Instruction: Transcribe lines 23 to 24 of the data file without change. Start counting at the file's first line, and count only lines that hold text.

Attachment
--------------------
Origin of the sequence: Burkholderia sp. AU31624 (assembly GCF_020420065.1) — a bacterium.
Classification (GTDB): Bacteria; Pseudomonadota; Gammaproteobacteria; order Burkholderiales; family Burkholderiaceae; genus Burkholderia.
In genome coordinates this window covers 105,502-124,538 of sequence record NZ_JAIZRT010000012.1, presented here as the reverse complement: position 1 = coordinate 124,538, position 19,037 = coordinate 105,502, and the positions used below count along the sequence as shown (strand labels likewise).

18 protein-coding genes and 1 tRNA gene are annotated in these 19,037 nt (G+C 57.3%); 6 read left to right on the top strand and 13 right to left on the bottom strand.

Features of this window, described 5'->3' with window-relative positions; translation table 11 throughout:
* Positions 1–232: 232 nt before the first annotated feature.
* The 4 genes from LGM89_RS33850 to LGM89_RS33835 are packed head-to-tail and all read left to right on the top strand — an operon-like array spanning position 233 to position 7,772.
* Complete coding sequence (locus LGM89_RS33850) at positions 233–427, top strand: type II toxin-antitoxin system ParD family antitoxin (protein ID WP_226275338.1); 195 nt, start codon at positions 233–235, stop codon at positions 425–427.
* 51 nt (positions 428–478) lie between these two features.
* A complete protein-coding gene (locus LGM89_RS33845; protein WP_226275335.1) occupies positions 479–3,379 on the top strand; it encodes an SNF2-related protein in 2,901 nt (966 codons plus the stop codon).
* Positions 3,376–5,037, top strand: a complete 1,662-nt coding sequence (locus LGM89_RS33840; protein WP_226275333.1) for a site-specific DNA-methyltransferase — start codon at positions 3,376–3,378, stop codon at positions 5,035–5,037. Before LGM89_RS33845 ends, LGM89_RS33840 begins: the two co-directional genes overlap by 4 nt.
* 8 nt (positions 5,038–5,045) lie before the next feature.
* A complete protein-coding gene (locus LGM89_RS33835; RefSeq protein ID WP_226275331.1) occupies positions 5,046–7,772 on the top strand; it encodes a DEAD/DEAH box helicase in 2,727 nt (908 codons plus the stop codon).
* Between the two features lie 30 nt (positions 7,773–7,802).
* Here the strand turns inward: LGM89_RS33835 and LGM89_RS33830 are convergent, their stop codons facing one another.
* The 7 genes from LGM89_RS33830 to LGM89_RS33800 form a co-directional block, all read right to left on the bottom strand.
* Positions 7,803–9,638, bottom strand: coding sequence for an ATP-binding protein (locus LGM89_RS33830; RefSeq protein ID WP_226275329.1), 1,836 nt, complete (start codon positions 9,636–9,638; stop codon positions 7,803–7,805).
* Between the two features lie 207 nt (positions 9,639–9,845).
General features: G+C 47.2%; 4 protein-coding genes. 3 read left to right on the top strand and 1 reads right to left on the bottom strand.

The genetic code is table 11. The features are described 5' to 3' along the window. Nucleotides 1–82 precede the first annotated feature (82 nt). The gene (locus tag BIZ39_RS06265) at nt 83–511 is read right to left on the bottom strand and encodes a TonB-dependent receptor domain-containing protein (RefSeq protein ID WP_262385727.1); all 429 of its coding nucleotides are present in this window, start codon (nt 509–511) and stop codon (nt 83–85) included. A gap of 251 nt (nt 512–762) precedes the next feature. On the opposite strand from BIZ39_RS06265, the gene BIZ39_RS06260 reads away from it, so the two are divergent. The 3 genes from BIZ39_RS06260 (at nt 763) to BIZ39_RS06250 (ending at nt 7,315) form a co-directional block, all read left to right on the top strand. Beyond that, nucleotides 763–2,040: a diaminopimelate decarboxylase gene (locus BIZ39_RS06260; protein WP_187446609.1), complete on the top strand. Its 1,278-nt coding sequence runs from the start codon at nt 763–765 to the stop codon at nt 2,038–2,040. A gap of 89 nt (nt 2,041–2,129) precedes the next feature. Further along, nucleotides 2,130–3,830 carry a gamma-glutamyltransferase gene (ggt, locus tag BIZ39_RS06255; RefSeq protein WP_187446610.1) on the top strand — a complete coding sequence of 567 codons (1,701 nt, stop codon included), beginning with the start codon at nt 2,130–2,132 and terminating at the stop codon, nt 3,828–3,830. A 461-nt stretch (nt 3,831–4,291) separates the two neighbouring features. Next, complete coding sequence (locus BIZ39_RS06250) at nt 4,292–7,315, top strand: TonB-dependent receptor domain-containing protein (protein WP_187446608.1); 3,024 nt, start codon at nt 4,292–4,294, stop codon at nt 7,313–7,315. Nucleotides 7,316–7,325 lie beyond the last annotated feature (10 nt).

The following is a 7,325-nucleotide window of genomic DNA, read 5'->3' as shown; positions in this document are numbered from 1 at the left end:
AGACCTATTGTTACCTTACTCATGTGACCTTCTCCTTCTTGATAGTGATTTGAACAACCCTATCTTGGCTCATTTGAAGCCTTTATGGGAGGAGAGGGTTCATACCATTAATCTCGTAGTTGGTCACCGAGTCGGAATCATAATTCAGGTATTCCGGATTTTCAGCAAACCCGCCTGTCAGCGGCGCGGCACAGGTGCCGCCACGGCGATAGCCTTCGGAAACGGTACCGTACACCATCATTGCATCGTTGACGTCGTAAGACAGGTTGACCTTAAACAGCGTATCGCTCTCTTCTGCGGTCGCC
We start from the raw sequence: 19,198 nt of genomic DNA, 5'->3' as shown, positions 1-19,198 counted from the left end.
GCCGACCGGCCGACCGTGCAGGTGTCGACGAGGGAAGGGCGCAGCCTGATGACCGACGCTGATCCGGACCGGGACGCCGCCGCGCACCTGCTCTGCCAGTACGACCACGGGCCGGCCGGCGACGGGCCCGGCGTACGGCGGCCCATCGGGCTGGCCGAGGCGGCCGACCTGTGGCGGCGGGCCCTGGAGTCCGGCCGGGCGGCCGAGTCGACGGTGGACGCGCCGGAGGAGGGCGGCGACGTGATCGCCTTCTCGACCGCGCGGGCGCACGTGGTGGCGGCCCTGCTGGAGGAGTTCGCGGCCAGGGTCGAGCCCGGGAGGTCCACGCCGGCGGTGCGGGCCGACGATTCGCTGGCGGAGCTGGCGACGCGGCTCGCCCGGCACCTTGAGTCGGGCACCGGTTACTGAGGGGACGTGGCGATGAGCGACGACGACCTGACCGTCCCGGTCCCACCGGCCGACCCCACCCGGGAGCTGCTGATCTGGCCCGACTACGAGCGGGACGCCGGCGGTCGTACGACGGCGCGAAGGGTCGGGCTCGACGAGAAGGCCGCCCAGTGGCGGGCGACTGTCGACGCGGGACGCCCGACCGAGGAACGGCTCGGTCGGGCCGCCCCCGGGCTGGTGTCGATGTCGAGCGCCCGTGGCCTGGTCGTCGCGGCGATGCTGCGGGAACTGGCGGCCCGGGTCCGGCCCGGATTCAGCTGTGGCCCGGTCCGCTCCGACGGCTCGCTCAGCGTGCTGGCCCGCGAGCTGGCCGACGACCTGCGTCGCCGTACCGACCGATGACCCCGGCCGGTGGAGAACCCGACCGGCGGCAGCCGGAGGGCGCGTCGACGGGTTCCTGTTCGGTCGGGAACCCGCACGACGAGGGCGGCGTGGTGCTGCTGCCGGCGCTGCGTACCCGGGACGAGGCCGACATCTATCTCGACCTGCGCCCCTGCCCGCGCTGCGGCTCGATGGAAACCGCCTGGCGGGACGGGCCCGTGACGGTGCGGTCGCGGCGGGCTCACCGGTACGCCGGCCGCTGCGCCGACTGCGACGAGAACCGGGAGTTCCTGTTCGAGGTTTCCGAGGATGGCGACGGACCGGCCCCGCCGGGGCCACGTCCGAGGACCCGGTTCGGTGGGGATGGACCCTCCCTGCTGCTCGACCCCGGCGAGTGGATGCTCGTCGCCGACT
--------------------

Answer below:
We start from the raw sequence: 19,198 nt of genomic DNA, 5'->3' as shown, positions 1-19,198 counted from the left end.
GCCGACCGGCCGACCGTGCAGGTGTCGACGAGGGAAGGGCGCAGCCTGATGACCGACGCTGATCCGGACCGGGACGCCGCCGCGCACCTGCTCTGCCAGTACGACCACGGGCCGGCCGGCGACGGGCCCGGCGTACGGCGGCCCATCGGGCTGGCCGAGGCGGCCGACCTGTGGCGGCGGGCCCTGGAGTCCGGCCGGGCGGCCGAGTCGACGGTGGACGCGCCGGAGGAGGGCGGCGACGTGATCGCCTTCTCGACCGCGCGGGCGCACGTGGTGGCGGCCCTGCTGGAGGAGTTCGCGGCCAGGGTCGAGCCCGGGAGGTCCACGCCGGCGGTGCGGGCCGACGATTCGCTGGCGGAGCTGGCGACGCGGCTCGCCCGGCACCTTGAGTCGGGCACCGGTTACTGAGGGGACGTGGCGATGAGCGACGACGACCTGACCGTCCCGGTCCCACCGGCCGACCCCACCCGGGAGCTGCTGATCTGGCCCGACTACGAGCGGGACGCCGGCGGTCGTACGACGGCGCGAAGGGTCGGGCTCGACGAGAAGGCCGCCCAGTGGCGGGCGACTGTCGACGCGGGACGCCCGACCGAGGAACGGCTCGGTCGGGCCGCCCCCGGGCTGGTGTCGATGTCGAGCGCCCGTGGCCTGGTCGTCGCGGCGATGCTGCGGGAACTGGCGGCCCGGGTCCGGCCCGGATTCAGCTGTGGCCCGGTCCGCTCCGACGGCTCGCTCAGCGTGCTGGCCCGCGAGCTGGCCGACGACCTGCGTCGCCGTACCGACCGATGACCCCGGCCGGTGGAGAACCCGACCGGCGGCAGCCGGAGGGCGCGTCGACGGGTTCCTGTTCGGTCGGGAACCCGCACGACGAGGGCGGCGTGGTGCTGCTGCCGGCGCTGCGTACCCGGGACGAGGCCGACATCTATCTCGACCTGCGCCCCTGCCCGCGCTGCGGCTCGATGGAAACCGCCTGGCGGGACGGGCCCGTGACGGTGCGGTCGCGGCGGGCTCACCGGTACGCCGGCCGCTGCGCCGACTGCGACGAGAACCGGGAGTTCCTGTTCGAGGTTTCCGAGGATGGCGACGGACCGGCCCCGCCGGGGCCACGTCCGAGGACCCGGTTCGGTGGGGATGGACCCTCCCTGCTGCTCGACCCCGGCGAGTGGATGCTCGTCGCCGACT